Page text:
As the new Transportation Commissioner and his team settle down in Lagos State, experts insist it is time for a new road map, writes ADEYINKA ADERIBIGBE
You have to read a lot. You can’t do this business without reading. I welcome you to a life of service to your nation and state. Forget about prayers, it is what you do that matters. You have signed up for a difficult job but it is a noble undertaking to serve your people. You have to prove you deserve to be here …”
These are former Lagos State Governor Babatunde Fashola’s words at the closing ceremony of Lagos exco members’ retreat on Saturday.
Fashola, like other resource persons selected to charge the 2019 class of commissioners, special advisers and permanent secretaries, reminded them of the huge challenges ahead, and the need to gear up and translate the vision of Governor Babajide Sanwo-Olu of returning a prosperous, smart and healthy state to Lagosians within 48 months.
With a population of 26.6 million, according to the state Bureau of Statistics, and an economy estimated to be the fifth largest in Africa, Lagos State, which is Nigeria’s financial capital, is reputed to have become a victim of its success story as a ‘working and prosperous’ city-state.
One of the critical areas in which Lagosians may judge the impact of the Sanwo-Olu-led administration would be transportation.
The governor, in his inaugural speech, unveiled six focal areas aptly called THEMES with transportation and transport safety and systems topping the list of priorities.
Barely 24 hours in power, Sanwo-Olu signed an Executive Order declaring zero tolerance on traffic congestion, mandating more efficient traffic management, and road rehabilitation by the state’s Public Works Unit aimed at the removal of potholes, as well as the clearing of all drainage channels of impediments.
The appointments of Dr Frederic Oladeinde and Mr Oluwatoyin Fayinka as Commissioner for Transportation and Special Adviser on Transportation elicited excitement among stakeholders of the sector.
Oladeinde, a United States-trained transportation expert, holds a doctorate degree in Transportation Planning. He was until his appointment the Executive Director, Corporate Planning, at the Lagos Metropolitan Area Transport Authority (LAMATA). They are to be assisted by a new Permanent Secretary, Mr Olawale Musa, who was the General Manager of the Lagos State Traffic Management Agency (LASTMA).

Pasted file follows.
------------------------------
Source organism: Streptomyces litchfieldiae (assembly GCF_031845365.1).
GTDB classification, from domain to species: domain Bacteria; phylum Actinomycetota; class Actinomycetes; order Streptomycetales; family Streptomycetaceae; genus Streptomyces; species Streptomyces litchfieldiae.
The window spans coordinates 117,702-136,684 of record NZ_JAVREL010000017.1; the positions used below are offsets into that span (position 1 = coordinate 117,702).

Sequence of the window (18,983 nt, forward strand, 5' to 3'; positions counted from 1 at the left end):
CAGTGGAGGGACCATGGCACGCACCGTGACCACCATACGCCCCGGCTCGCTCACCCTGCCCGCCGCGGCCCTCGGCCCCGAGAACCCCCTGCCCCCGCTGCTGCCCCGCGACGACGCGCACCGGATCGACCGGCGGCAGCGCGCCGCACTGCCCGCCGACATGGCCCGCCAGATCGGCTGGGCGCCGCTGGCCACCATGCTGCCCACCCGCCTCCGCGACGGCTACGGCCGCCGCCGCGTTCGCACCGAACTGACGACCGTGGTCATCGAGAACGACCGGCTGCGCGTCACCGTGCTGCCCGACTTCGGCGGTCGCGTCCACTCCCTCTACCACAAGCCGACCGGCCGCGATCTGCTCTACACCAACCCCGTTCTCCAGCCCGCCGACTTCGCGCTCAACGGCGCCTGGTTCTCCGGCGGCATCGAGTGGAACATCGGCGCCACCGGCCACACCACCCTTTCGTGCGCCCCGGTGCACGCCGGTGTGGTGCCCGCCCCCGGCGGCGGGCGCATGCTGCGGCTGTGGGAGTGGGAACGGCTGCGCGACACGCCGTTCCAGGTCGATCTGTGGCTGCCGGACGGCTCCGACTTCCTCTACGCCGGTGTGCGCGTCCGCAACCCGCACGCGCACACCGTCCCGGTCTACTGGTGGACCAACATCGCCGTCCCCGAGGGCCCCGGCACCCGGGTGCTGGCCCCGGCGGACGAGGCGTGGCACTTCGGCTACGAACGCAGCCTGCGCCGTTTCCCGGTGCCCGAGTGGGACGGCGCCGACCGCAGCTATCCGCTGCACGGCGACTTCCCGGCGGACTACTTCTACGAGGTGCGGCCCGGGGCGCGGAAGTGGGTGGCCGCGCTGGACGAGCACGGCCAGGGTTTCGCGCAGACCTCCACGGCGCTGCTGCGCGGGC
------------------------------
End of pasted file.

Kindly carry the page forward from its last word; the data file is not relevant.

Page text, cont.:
Before their appointments, intra-city travels was a nightmare, with experts saying Lagos had been seized by the worst of road crisis.
A former Commissioner of Transportation, Comrade Kayode Opeifa, described the past four years as the “years of the locust”. He said they were years when transportation collapsed.
The new team will deploy solutions to resuscitate the comatose sector.
Fashola admitted that the Sanwo-Olu administration was coming at a time the state is most challenged, with transportation the weakest link in the chain.
The saving grace, he said, is that the challenges are surmountable, challenging the governor and his team to perform the magic. He advised the administration to prioritise the blue light rail.
Almost all the 700 road networks in the state are in various stages of dilapidation with the three asphalt plant production centres at Ojodu, Imota and Badagry abandoned. A Ministry of Transportation official, who craved anonymity, claimed the former governor abandoned road maintenance for legacy projects.
The change in the transportation masterplan in the last four years saw the delivery of the Jubilee flyovers at Ajah and Abule-Egba, 24 roads and six bridges in Alimosho, and about 171 inner city roads.
Hanging are the Oshodi interchange and terminals, the six other terminals at Maryland, Yaba, Agege, Ojodu-Berger, Maryland and Obalende, the Agege Flyover Bridge, and the Oshodi-International Airport Road and ramp, as well as the remodelling of the Abule-Egba-Oshodi Expressway with median BRT lane.
Safety Without Borders Executive Director Mr Patrick Adenusi said though former Governor Akinwunmi Ambode’s most profound legacies were executed in the transportation sector, the same sector became his nemesis as Lagosians had the worst travel experience.
He wondered why the government would abandon the Blue Light Rail, despite being at about 70 percent completion stage since the Fashola era. He said the train meant to move on the Mile 2-Orile-Marina corridor would have redistributed traffic.
Experts say one of the priorities of the commissioner and his team is resuscitating LAMATA and restoring it to its pride of place as the Special Purpose Vehicle (SPV), coordinating the government’s policies, programmes and interventions in public sector transportation.
They argued that the blurring of the line of demarcation between LAMATA and the ministry in the past led to the friction that affected the sector.